As part of the Cystic Fibrosis Foundation's mission to help improve the lives of people living with cystic fibrosis, the PSDC initiative taps the CF community to inform key efforts to support the management of daily care.
Your cystic fibrosis care team includes a group of CF health care professionals who partner with you to provide specialized, comprehensive CF care.
Many people living with cystic fibrosis and their families face complicated issues related to getting the care they need. Cystic Fibrosis Foundation Compass makes sure that no one has to do it alone.
CF Foundation Compass is a service that helps people with CF and their families with navigating insurance options, connecting to legal information and experts, finding available financial resources, and tackling other life issues.
CF care team members are paramount in providing highly specialized care to people living with CF. CF Foundation Compass can help by serving as a strategic ally for care teams, so team members can focus on their patients’ care.
CF Foundation Compass can help you navigate insurance, financial, legal, and other issues you are facing. Use this online form to start your conversation with a Compass case manager today.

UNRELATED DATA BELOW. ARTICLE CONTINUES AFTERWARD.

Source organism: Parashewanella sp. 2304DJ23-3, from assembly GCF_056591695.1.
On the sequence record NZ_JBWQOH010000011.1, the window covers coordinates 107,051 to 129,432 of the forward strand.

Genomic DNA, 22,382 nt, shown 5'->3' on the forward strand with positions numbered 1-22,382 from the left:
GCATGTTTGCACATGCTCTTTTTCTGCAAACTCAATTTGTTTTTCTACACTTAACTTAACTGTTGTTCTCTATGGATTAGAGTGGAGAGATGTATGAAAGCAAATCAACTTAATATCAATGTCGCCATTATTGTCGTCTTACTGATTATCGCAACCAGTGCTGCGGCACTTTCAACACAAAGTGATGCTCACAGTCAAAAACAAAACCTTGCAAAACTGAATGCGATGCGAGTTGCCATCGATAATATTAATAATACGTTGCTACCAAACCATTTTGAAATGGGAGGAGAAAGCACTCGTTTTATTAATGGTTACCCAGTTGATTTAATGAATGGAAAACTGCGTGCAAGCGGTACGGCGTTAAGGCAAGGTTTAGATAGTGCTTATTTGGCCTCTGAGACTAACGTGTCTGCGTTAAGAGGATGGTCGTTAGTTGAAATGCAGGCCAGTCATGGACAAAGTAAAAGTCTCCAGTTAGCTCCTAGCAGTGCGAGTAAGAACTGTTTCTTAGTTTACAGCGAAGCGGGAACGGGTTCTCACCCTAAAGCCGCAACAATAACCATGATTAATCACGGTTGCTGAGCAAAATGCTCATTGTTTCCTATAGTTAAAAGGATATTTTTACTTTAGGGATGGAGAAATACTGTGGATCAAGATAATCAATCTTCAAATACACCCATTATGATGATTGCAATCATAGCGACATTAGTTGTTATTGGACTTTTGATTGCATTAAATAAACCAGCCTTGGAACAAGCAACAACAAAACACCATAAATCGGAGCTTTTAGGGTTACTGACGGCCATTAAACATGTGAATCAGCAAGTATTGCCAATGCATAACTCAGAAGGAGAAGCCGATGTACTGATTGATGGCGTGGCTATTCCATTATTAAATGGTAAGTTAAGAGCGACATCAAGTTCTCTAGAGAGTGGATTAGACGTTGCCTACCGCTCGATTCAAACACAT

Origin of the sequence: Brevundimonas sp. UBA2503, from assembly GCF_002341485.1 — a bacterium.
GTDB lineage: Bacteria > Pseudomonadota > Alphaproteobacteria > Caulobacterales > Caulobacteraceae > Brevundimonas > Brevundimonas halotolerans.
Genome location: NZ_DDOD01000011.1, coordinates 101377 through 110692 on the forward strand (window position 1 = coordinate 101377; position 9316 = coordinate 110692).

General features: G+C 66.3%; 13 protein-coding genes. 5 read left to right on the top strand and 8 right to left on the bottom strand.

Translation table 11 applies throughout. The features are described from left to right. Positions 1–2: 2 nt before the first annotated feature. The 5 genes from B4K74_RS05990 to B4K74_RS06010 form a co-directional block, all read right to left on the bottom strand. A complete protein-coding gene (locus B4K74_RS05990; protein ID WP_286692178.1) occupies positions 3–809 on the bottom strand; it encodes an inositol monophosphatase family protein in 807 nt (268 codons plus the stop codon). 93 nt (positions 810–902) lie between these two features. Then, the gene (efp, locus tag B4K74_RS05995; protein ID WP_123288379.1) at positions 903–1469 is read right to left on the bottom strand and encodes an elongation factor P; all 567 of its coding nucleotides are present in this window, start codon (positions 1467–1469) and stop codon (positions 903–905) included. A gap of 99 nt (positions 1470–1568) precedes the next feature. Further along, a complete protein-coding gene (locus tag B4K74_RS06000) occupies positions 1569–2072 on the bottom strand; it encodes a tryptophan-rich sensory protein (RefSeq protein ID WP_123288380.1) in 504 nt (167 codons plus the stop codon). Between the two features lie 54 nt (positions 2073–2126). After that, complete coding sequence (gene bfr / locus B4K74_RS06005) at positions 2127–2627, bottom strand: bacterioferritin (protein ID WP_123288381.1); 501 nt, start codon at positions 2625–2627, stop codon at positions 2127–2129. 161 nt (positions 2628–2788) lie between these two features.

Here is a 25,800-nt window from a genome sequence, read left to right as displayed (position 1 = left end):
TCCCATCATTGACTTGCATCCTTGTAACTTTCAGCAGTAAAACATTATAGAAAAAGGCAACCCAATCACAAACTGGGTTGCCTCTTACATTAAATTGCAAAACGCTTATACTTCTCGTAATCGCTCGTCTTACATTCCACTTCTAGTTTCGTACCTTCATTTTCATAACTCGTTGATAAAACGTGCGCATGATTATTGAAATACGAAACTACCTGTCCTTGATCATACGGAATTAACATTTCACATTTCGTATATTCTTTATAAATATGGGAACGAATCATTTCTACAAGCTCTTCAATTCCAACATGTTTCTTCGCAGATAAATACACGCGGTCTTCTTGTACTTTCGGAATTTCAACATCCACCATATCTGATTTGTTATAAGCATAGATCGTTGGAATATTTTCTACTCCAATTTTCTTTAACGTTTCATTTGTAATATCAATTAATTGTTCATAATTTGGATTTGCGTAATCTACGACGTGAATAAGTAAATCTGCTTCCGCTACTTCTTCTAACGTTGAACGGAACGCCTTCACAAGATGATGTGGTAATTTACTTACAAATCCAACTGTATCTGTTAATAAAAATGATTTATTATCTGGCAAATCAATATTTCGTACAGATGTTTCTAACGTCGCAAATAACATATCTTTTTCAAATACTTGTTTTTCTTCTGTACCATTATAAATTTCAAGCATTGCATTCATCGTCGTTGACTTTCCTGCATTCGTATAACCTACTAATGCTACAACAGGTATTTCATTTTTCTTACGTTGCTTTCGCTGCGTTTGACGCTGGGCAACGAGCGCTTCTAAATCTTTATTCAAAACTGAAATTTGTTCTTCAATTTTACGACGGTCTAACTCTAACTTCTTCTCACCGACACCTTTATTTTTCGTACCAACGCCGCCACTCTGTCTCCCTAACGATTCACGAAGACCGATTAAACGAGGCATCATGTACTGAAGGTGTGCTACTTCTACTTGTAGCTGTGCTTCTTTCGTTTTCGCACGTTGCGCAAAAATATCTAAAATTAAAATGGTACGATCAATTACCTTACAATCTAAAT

The Cystic Fibrosis Foundation is the world’s leader in the search for a cure for CF and supports a broad range of research initiatives to tackle the disease from all angles.
The CF Foundation offers a number of resources for learning about clinical trials and treatments that are being developed to improve the treatment of cystic fibrosis.
Our understanding of CF continues to evolve as scientists study what causes the disease and how it affects the body. These insights drive the development of new and better treatments and bring us one step closer to a cure.
Researchers, supported by the CF Foundation, have made tremendous advances to improve the health and quality of life of people with CF. We are committed to providing the tools and resources you need to continuously build upon this work.
It is hard to know how much to share with our kids. We want to protect them, but we also need to give them age-appropriate information or else their imaginations will run wild.
January 13, 2016
My Top Five Instagrammers of the CF Community
Healing One Wound, Opening Another
As a mother with cystic fibrosis who has borne two healthy children, I constantly worry about the
anxiety that my CF has caused my now 8 and 10-year-old. While I try to normalize my disease for them by openly doing my